What a bunch of rubbish the reporters are twisting it into! All over the world it is like that. A country belong to the majority of the nationals living in it and in a sense that is apartheid from your neighbouring countries. Italians living in Italy, Mozambicans living in Mozambique, Mexicans living in Mexico, Australians living in Australia, Vietnamese living in Vietnam - all of that is apartheid! The whites sought their own country, but they wanted too much land (like FW said). The concept of keeping people with the same culture and heritage together is not alien to humans all over the world and not something to apologize for.

      Lanfear - 2012-05-11 09:44

      I would think a country belongs to ALL the nationals living in it.

      bernard.ingram - 2012-05-11 10:44

      True Lanfear, but the majority rules you know? These days there seems to be a believe that minorities don't belong (e.g. Muslim people in Europe).

  • Grant - 2012-05-11 08:32

    Can someone please tell me why a nation-state bound on the principles of unity of ethnicity, language and culture is a bad thing? I am not an apartheid apologist whatsoever. It was wrong simply because it disenfranchised an entire people based on their skin colour. However, people call the Afrikaners crazy nut-cases because they desire their own homeland. Why is that such a bad thing? Won't that solve a lot of the racial tension within this land?

      Lanfear - 2012-05-11 09:43

      No it won't solve anything. And where exactly will this "homeland" be?

      Odicito - 2012-05-11 12:46

      If you actually go the the ACTUAL bottom of it - which is: will be people be willing to GIVE up land to go to this promised Afrikaner land? Do you understand the REAL implications here, or are you just saying this as a romantic idea of an Afrikaans homeland? My bet is that when it comes to DOING it, many Afrikaans people will NOT support this idea. Whats your take?

  • Brett - 2012-05-11 08:32

    Please gives us whites a nation state.

      Templar - 2012-05-11 08:47

      Republic of the Western Cape?

      Forest Gump - 2012-05-11 09:22

      I would be against something like this happening it would be flippen sad . But if enough whites voted that this is what they want and it was workable then id give it to them

      stevie0064 - 2012-05-11 09:28

      @Templar Republic of the Cape i.e. the original borders of the Cape Colony.

      Marion - 2012-05-11 09:38

      Speak for yourself Brett Troll.

      Christopher - 2012-05-11 11:10

      @Ndu this is not your house either. First come first serve. I was here first. You can buy it from me if the price is right i might sell it...any offers?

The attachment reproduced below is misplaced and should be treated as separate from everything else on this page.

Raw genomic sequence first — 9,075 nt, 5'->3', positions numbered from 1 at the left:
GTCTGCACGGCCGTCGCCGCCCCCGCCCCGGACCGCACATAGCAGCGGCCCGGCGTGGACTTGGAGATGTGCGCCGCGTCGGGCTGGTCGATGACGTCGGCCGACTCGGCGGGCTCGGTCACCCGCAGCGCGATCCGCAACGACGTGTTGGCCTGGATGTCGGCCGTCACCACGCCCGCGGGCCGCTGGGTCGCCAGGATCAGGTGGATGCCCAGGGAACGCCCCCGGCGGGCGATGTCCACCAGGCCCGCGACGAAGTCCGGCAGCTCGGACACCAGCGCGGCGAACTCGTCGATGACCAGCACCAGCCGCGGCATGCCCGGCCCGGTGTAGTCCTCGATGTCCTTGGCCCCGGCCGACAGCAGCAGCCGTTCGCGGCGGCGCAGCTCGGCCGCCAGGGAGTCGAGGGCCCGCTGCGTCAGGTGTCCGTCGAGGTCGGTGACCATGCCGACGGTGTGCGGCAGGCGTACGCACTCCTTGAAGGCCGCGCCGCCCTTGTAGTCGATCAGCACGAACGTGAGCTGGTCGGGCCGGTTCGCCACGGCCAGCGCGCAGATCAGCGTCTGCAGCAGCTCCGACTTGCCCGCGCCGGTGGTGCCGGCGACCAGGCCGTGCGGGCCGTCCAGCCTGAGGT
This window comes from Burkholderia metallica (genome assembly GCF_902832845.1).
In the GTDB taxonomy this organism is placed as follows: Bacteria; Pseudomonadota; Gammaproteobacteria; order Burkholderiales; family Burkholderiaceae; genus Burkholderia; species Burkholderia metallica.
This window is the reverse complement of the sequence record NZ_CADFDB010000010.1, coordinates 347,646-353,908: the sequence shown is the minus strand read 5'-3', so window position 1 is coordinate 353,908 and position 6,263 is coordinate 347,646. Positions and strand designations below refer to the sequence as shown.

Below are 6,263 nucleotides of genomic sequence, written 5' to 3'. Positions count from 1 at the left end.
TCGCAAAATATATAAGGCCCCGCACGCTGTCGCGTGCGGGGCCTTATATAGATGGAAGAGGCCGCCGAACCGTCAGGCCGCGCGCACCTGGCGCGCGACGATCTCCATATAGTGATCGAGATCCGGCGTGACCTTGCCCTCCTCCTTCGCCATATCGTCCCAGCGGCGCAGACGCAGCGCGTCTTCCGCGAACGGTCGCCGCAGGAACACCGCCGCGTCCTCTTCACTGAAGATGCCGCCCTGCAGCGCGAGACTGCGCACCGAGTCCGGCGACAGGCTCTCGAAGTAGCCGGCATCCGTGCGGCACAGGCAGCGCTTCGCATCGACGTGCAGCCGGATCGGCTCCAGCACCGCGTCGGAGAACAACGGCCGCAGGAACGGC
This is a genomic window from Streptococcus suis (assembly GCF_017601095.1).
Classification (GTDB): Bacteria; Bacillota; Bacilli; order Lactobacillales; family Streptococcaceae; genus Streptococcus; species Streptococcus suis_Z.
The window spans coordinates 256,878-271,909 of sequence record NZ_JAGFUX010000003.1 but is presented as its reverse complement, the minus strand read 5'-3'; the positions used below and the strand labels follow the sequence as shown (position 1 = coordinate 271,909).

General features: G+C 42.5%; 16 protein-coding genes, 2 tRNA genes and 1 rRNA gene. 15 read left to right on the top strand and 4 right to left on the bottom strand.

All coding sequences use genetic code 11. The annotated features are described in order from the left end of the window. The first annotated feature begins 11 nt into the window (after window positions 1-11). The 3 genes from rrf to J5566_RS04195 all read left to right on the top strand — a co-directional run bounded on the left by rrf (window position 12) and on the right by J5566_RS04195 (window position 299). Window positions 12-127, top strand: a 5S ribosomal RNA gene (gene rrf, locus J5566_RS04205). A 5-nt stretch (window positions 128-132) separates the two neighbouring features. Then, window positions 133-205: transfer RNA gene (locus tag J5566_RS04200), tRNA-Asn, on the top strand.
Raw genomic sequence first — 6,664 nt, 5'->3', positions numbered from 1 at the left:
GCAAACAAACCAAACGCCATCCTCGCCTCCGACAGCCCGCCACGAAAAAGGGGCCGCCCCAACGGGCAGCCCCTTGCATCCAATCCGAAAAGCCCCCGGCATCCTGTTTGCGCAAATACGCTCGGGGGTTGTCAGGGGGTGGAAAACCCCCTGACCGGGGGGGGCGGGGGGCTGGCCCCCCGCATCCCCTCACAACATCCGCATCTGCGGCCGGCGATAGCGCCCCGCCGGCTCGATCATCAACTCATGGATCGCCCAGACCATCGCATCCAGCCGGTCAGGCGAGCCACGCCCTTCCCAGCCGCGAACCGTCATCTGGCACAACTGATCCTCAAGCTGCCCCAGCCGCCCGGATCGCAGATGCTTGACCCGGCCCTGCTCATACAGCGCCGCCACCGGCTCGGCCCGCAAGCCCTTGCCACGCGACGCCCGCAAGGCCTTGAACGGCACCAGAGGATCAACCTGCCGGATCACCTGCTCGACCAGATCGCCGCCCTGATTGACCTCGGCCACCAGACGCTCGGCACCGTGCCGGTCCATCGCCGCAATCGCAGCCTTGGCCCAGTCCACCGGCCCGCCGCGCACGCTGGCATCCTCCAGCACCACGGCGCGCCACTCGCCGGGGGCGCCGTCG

• muriel.proudfoot - 2012-05-11 08:32

    Again, News 24 can’t help themselves but to publish articles to feud the black vs white struggle to get a response. SHAME ON YOU NEWS 24 – publish articles with REAL news. I follow news feeds from other publicist as well, and none of them ever publish these type of articles that news 24 seem to thrive on!!!

      Mlamli - 2012-05-11 09:17

      Let news24 do their work which is to publish articles irrespective of you liking their articles or not.

      stevie0064 - 2012-05-11 09:29

      Would you "resolve" this conflict by pretending it doesn't exist?

      Mlamli - 2012-05-11 09:37

      Conflick!! what conflick?

  • Nadine - 2012-05-11 08:34

    Nothing that FW said is untrue- He is merely giving his perspective on the state of affairs back in the dark days of apartheid. He was one of few men that admitted that Apartheid didnt work , that it infringed on Human rights and he did what he needed to bring about much needed reform. FW is a good man . I dont know what the fuss is about. Look passed your hate and become learned before you jump about like a headless chicken with insensitive comments.

      stevie0064 - 2012-05-11 09:32

      Hate is the sweetest fuel for propaganda. Asking people to look past it is like asking them to think for themselves.

  • Danny Mothobi - 2012-05-11 08:34

    Damn..... Slow learner....

  • NickvanderLeek - 2012-05-11 08:37

    funny, I see what he is trying to say, but seems like most of everyone else has gone to Racism Defcon 1 as usual. As long as SA's see everything judgementally, as black and white, I am right, you are wrong, they haven't advanced a single step.

  • rinus.groeneveld.7 - 2012-05-11 08:40

    You cannot give FW the credit - he merely followed through on a process that PW started. And 69% YES vote (more than 1.9 million whites) in 1992 ended apartheid, not him!

  • Carry - 2012-05-11 08:40

    DE KLERK .......... PLEASE GO BACK INTO YOUR RETIREMENT HIDEAWAY. WHY IS IT THAT EVERY OTHER COUNTRY ALWAYS INTERVIEWS SAFRICANS ABOUT APARTHEID, WHEN THEY HAVE JUST AS MUCH RACIAL DIVISION IN THEIR OWN COUNTRY.

  • martin.obrien1 - 2012-05-11 08:41

    I don't see the big deal in what he said and it's open for debate. I think we all should count ourselves lucky that change came as peacefully as it did. What would have happened if there was civil war? I think we just need to make the best of what we have now... Yes,we have problems with crime and corruption and poor services delivery, but we don't have much racism anymore, except for dumb models shooting their mouths off. We live in a nice country and most of us seem to get along, we what don't need is more extremists!

  • Cornelius - 2012-05-11 08:41

    The biggest scandal was to give the man Nobel prize to equate him to Madiba. You can tame a lion but it will always remain carnivorous.